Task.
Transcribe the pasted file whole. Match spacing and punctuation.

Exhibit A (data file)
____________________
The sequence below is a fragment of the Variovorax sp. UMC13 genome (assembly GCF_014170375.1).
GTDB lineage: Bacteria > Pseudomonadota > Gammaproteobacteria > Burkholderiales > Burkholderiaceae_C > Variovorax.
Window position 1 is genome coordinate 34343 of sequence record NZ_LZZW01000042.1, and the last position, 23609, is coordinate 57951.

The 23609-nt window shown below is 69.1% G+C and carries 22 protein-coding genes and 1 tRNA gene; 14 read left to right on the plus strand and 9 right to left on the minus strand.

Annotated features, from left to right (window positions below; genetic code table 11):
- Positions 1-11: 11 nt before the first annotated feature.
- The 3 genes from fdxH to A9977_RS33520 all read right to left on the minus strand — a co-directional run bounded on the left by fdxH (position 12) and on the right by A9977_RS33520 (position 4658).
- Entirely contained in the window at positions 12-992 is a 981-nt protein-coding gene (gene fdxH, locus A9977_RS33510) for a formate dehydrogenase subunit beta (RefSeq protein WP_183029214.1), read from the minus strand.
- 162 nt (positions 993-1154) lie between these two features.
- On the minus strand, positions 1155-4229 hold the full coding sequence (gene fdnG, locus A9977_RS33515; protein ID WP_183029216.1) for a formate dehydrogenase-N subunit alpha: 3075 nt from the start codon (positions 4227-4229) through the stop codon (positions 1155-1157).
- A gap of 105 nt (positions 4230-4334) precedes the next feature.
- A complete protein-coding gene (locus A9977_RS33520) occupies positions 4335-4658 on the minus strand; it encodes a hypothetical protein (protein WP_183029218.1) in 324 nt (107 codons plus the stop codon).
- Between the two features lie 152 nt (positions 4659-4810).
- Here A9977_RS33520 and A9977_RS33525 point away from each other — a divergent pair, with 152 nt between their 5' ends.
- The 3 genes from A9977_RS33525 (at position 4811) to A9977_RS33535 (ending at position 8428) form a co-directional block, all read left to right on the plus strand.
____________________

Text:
The sequence below is a fragment of the Variovorax sp. UMC13 genome (assembly GCF_014170375.1).
GTDB lineage: Bacteria > Pseudomonadota > Gammaproteobacteria > Burkholderiales > Burkholderiaceae_C > Variovorax.
Window position 1 is genome coordinate 34343 of sequence record NZ_LZZW01000042.1, and the last position, 23609, is coordinate 57951.

The 23609-nt window shown below is 69.1% G+C and carries 22 protein-coding genes and 1 tRNA gene; 14 read left to right on the plus strand and 9 right to left on the minus strand.

Annotated features, from left to right (window positions below; genetic code table 11):
- Positions 1-11: 11 nt before the first annotated feature.
- The 3 genes from fdxH to A9977_RS33520 all read right to left on the minus strand — a co-directional run bounded on the left by fdxH (position 12) and on the right by A9977_RS33520 (position 4658).
- Entirely contained in the window at positions 12-992 is a 981-nt protein-coding gene (gene fdxH, locus A9977_RS33510) for a formate dehydrogenase subunit beta (RefSeq protein WP_183029214.1), read from the minus strand.
- 162 nt (positions 993-1154) lie between these two features.
- On the minus strand, positions 1155-4229 hold the full coding sequence (gene fdnG, locus A9977_RS33515; protein ID WP_183029216.1) for a formate dehydrogenase-N subunit alpha: 3075 nt from the start codon (positions 4227-4229) through the stop codon (positions 1155-1157).
- A gap of 105 nt (positions 4230-4334) precedes the next feature.
- A complete protein-coding gene (locus A9977_RS33520) occupies positions 4335-4658 on the minus strand; it encodes a hypothetical protein (protein WP_183029218.1) in 324 nt (107 codons plus the stop codon).
- Between the two features lie 152 nt (positions 4659-4810).
- Here A9977_RS33520 and A9977_RS33525 point away from each other — a divergent pair, with 152 nt between their 5' ends.
- The 3 genes from A9977_RS33525 (at position 4811) to A9977_RS33535 (ending at position 8428) form a co-directional block, all read left to right on the plus strand.